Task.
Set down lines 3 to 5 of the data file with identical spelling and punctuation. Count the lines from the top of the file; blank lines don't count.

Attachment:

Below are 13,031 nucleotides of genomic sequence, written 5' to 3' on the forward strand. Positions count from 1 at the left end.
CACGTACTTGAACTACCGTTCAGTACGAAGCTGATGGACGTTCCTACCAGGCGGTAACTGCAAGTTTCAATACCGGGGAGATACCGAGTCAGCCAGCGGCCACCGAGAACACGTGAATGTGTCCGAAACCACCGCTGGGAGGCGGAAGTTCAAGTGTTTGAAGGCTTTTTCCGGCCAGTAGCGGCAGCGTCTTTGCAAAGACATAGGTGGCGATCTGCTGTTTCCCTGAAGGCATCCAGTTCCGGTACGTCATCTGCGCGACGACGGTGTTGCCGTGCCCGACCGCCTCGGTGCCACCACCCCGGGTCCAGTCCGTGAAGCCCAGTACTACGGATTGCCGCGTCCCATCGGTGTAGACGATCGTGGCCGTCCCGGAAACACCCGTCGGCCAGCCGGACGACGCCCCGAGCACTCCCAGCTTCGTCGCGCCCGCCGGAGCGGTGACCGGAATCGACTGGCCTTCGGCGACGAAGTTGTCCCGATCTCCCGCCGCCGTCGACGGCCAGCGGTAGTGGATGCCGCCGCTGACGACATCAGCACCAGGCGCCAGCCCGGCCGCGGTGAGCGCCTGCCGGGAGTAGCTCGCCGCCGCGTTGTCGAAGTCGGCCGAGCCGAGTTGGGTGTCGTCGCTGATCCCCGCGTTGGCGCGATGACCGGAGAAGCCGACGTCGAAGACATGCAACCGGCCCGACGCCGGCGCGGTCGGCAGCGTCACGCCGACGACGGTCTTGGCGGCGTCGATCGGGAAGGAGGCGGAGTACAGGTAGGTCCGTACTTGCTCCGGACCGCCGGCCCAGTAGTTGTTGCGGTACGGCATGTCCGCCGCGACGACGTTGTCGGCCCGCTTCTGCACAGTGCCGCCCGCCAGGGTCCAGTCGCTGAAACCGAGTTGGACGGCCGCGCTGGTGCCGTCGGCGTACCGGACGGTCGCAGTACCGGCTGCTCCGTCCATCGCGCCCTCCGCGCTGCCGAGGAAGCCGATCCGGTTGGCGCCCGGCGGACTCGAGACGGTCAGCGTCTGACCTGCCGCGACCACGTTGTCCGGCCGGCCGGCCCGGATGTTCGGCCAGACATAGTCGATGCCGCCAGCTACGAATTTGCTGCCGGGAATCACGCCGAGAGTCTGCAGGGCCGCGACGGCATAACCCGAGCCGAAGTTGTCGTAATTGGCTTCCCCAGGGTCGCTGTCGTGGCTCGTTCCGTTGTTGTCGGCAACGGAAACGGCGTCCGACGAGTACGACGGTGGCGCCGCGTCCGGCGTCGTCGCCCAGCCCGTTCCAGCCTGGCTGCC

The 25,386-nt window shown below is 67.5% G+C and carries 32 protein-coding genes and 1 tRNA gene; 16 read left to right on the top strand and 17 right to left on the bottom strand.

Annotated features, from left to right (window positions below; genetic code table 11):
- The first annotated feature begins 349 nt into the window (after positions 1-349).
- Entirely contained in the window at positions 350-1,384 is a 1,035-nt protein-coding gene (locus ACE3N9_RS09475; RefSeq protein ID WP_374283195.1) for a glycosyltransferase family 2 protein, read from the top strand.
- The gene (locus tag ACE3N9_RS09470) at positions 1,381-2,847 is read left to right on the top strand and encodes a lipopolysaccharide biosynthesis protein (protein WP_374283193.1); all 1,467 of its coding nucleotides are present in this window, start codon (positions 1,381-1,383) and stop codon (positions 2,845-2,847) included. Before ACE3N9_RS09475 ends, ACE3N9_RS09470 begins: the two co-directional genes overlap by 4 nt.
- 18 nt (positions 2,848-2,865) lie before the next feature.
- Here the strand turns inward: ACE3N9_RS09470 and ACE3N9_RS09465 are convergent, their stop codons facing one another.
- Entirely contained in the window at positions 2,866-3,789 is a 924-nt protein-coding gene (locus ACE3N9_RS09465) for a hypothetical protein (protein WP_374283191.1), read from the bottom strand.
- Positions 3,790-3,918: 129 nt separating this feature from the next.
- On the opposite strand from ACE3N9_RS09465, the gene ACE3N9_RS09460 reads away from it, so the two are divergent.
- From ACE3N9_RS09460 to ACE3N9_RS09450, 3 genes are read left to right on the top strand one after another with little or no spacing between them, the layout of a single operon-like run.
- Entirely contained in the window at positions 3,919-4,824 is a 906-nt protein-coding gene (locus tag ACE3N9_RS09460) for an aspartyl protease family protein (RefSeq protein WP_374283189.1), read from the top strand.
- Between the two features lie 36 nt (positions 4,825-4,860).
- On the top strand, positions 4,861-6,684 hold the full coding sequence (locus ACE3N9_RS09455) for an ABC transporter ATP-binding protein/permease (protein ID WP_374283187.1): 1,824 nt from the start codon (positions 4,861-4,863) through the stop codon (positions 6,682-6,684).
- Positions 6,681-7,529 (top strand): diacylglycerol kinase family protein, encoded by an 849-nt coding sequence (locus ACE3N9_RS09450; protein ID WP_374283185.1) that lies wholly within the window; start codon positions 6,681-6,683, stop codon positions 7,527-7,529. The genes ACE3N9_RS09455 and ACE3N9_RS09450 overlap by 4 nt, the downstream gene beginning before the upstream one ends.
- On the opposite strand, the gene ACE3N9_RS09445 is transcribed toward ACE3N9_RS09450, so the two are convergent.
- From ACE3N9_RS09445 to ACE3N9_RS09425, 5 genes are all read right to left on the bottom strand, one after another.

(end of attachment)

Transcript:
The 25,386-nt window shown below is 67.5% G+C and carries 32 protein-coding genes and 1 tRNA gene; 16 read left to right on the top strand and 17 right to left on the bottom strand.

Annotated features, from left to right (window positions below; genetic code table 11):
- The first annotated feature begins 349 nt into the window (after positions 1-349).